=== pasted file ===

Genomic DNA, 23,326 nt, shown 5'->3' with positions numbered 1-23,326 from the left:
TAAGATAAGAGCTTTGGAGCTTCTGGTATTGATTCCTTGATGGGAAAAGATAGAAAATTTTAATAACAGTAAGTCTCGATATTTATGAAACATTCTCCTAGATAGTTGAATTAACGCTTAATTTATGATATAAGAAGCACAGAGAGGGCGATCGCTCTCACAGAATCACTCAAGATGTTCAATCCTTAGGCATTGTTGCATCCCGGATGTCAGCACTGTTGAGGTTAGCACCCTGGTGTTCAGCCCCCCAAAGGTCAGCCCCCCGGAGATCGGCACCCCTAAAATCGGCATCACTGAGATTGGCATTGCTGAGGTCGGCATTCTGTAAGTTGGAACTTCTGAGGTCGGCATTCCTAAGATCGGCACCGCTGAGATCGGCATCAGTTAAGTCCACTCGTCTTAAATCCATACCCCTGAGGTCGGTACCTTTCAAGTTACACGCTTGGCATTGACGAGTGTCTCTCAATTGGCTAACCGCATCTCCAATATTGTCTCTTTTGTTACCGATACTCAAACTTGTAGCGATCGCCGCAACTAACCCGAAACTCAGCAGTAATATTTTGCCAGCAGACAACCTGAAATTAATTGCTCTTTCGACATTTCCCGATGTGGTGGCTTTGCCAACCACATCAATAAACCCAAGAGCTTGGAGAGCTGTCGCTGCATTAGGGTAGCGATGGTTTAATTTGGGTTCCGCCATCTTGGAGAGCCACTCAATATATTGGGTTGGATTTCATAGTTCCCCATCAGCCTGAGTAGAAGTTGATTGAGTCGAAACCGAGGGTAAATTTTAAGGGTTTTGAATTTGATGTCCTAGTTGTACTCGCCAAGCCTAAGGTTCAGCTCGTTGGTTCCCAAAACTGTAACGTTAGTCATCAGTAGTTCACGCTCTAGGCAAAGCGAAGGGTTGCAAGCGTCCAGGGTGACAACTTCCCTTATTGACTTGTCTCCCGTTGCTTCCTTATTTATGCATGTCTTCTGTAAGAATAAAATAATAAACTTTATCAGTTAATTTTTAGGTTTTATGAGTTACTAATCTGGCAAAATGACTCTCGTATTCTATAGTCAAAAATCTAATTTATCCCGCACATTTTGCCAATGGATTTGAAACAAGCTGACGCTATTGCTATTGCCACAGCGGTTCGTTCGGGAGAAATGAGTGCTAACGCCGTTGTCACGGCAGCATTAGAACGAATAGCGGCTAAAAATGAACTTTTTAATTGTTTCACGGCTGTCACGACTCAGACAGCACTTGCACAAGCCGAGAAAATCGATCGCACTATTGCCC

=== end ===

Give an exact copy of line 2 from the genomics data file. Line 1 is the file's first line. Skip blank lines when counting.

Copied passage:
TAAGATAAGAGCTTTGGAGCTTCTGGTATTGATTCCTTGATGGGAAAAGATAGAAAATTTTAATAACAGTAAGTCTCGATATTTATGAAACATTCTCCTAGATAGTTGAATTAACGCTTAATTTATGATATAAGAAGCACAGAGAGGGCGATCGCTCTCACAGAATCACTCAAGATGTTCAATCCTTAGGCATTGTTGCATCCCGGATGTCAGCACTGTTGAGGTTAGCACCCTGGTGTTCAGCCCCCCAAAGGTCAGCCCCCCGGAGATCGGCACCCCTAAAATCGGCATCACTGAGATTGGCATTGCTGAGGTCGGCATTCTGTAAGTTGGAACTTCTGAGGTCGGCATTCCTAAGATCGGCACCGCTGAGATCGGCATCAGTTAAGTCCACTCGTCTTAAATCCATACCCCTGAGGTCGGTACCTTTCAAGTTACACGCTTGGCATTGACGAGTGTCTCTCAATTGGCTAACCGCATCTCCAATATTGTCTCTTTTGTTACCGATACTCAAACTTGTAGCGATCGCCGCAACTAACCCGAAACTCAGCAGTAATATTTTGCCAGCAGACAACCTGAAATTAATTGCTCTTTCGACATTTCCCGATGTGGTGGCTTTGCCAACCACATCAATAAACCCAAGAGCTTGGAGAGCTGTCGCTGCATTAGGGTAGCGATGGTTTAATTTGGGTTCCGCCATCTTGGAGAGCCACTCAATATATTGGGTTGGATTTCATAGTTCCCCATCAGCCTGAGTAGAAGTTGATTGAGTCGAAACCGAGGGTAAATTTTAAGGGTTTTGAATTTGATGTCCTAGTTGTACTCGCCAAGCCTAAGGTTCAGCTCGTTGGTTCCCAAAACTGTAACGTTAGTCATCAGTAGTTCACGCTCTAGGCAAAGCGAAGGGTTGCAAGCGTCCAGGGTGACAACTTCCCTTATTGACTTGTCTCCCGTTGCTTCCTTATTTATGCATGTCTTCTGTAAGAATAAAATAATAAACTTTATCAGTTAATTTTTAGGTTTTATGAGTTACTAATCTGGCAAAATGACTCTCGTATTCTATAGTCAAAAATCTAATTTATCCCGCACATTTTGCCAATGGATTTGAAACAAGCTGACGCTATTGCTATTGCCACAGCGGTTCGTTCGGGAGAAATGAGTGCTAACGCCGTTGTCACGGCAGCATTAGAACGAATAGCGGCTAAAAATGAACTTTTTAATTGTTTCACGGCTGTCACGACTCAGACAGCACTTGCACAAGCCGAGAAAATCGATCGCACTATTGCCC